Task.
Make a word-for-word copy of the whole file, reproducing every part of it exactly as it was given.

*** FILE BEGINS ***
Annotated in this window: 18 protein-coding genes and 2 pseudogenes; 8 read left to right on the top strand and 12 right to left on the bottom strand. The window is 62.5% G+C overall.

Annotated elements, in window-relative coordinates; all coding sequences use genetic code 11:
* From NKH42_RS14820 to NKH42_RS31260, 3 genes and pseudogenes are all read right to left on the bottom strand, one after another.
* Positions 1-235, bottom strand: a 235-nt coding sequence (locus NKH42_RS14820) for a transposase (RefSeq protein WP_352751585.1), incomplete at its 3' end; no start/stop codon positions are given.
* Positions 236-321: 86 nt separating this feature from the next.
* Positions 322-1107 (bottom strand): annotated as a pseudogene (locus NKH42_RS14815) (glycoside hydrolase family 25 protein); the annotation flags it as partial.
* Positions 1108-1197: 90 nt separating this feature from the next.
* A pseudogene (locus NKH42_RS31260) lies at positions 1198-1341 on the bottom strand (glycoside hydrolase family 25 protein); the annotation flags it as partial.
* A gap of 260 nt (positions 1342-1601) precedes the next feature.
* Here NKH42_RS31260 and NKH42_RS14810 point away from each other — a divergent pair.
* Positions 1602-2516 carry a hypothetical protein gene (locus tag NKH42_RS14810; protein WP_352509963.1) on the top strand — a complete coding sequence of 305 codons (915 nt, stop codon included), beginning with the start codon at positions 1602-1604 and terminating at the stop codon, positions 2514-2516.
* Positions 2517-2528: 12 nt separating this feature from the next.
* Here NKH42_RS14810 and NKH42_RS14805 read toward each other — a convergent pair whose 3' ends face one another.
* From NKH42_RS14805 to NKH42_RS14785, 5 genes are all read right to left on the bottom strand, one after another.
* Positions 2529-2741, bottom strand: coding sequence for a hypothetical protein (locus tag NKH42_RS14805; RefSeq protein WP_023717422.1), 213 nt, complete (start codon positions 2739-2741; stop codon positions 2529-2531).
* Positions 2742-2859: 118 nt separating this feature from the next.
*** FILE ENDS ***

Annotated in this window: 18 protein-coding genes and 2 pseudogenes; 8 read left to right on the top strand and 12 right to left on the bottom strand. The window is 62.5% G+C overall.

Annotated elements, in window-relative coordinates; all coding sequences use genetic code 11:
* From NKH42_RS14820 to NKH42_RS31260, 3 genes and pseudogenes are all read right to left on the bottom strand, one after another.
* Positions 1-235, bottom strand: a 235-nt coding sequence (locus NKH42_RS14820) for a transposase (RefSeq protein WP_352751585.1), incomplete at its 3' end; no start/stop codon positions are given.
* Positions 236-321: 86 nt separating this feature from the next.
* Positions 322-1107 (bottom strand): annotated as a pseudogene (locus NKH42_RS14815) (glycoside hydrolase family 25 protein); the annotation flags it as partial.
* Positions 1108-1197: 90 nt separating this feature from the next.
* A pseudogene (locus NKH42_RS31260) lies at positions 1198-1341 on the bottom strand (glycoside hydrolase family 25 protein); the annotation flags it as partial.
* A gap of 260 nt (positions 1342-1601) precedes the next feature.
* Here NKH42_RS31260 and NKH42_RS14810 point away from each other — a divergent pair.
* Positions 1602-2516 carry a hypothetical protein gene (locus tag NKH42_RS14810; protein WP_352509963.1) on the top strand — a complete coding sequence of 305 codons (915 nt, stop codon included), beginning with the start codon at positions 1602-1604 and terminating at the stop codon, positions 2514-2516.
* Positions 2517-2528: 12 nt separating this feature from the next.
* Here NKH42_RS14810 and NKH42_RS14805 read toward each other — a convergent pair whose 3' ends face one another.
* From NKH42_RS14805 to NKH42_RS14785, 5 genes are all read right to left on the bottom strand, one after another.
* Positions 2529-2741, bottom strand: coding sequence for a hypothetical protein (locus tag NKH42_RS14805; RefSeq protein WP_023717422.1), 213 nt, complete (start codon positions 2739-2741; stop codon positions 2529-2531).
* Positions 2742-2859: 118 nt separating this feature from the next.